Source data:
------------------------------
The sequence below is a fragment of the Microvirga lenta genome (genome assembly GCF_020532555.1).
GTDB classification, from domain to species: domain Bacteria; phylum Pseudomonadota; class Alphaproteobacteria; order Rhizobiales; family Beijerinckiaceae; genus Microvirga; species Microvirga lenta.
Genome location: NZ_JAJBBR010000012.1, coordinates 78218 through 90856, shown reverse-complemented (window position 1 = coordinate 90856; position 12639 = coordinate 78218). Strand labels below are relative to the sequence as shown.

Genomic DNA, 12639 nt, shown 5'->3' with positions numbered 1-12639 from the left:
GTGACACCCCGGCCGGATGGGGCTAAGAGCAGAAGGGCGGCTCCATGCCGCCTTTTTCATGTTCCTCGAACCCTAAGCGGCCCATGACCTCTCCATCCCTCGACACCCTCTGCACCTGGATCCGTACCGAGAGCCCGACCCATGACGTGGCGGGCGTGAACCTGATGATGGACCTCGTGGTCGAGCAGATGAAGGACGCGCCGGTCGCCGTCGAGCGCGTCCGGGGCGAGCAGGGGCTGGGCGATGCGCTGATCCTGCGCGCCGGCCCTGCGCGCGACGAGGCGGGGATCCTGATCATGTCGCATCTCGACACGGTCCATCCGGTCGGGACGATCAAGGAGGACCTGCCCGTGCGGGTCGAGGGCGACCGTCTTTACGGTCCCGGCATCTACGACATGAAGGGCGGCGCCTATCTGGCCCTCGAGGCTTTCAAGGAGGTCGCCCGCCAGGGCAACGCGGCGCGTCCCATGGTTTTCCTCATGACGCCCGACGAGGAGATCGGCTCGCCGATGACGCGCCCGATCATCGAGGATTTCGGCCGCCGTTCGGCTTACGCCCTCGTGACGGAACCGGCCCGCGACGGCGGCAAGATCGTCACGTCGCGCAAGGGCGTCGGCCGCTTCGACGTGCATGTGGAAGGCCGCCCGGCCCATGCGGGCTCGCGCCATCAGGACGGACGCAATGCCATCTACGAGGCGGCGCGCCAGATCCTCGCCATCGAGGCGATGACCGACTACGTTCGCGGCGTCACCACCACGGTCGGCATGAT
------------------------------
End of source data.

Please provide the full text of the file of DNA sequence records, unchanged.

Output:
The sequence below is a fragment of the Microvirga lenta genome (genome assembly GCF_020532555.1).
GTDB classification, from domain to species: domain Bacteria; phylum Pseudomonadota; class Alphaproteobacteria; order Rhizobiales; family Beijerinckiaceae; genus Microvirga; species Microvirga lenta.
Genome location: NZ_JAJBBR010000012.1, coordinates 78218 through 90856, shown reverse-complemented (window position 1 = coordinate 90856; position 12639 = coordinate 78218). Strand labels below are relative to the sequence as shown.

Genomic DNA, 12639 nt, shown 5'->3' with positions numbered 1-12639 from the left:
GTGACACCCCGGCCGGATGGGGCTAAGAGCAGAAGGGCGGCTCCATGCCGCCTTTTTCATGTTCCTCGAACCCTAAGCGGCCCATGACCTCTCCATCCCTCGACACCCTCTGCACCTGGATCCGTACCGAGAGCCCGACCCATGACGTGGCGGGCGTGAACCTGATGATGGACCTCGTGGTCGAGCAGATGAAGGACGCGCCGGTCGCCGTCGAGCGCGTCCGGGGCGAGCAGGGGCTGGGCGATGCGCTGATCCTGCGCGCCGGCCCTGCGCGCGACGAGGCGGGGATCCTGATCATGTCGCATCTCGACACGGTCCATCCGGTCGGGACGATCAAGGAGGACCTGCCCGTGCGGGTCGAGGGCGACCGTCTTTACGGTCCCGGCATCTACGACATGAAGGGCGGCGCCTATCTGGCCCTCGAGGCTTTCAAGGAGGTCGCCCGCCAGGGCAACGCGGCGCGTCCCATGGTTTTCCTCATGACGCCCGACGAGGAGATCGGCTCGCCGATGACGCGCCCGATCATCGAGGATTTCGGCCGCCGTTCGGCTTACGCCCTCGTGACGGAACCGGCCCGCGACGGCGGCAAGATCGTCACGTCGCGCAAGGGCGTCGGCCGCTTCGACGTGCATGTGGAAGGCCGCCCGGCCCATGCGGGCTCGCGCCATCAGGACGGACGCAATGCCATCTACGAGGCGGCGCGCCAGATCCTCGCCATCGAGGCGATGACCGACTACGTTCGCGGCGTCACCACCACGGTCGGCATGAT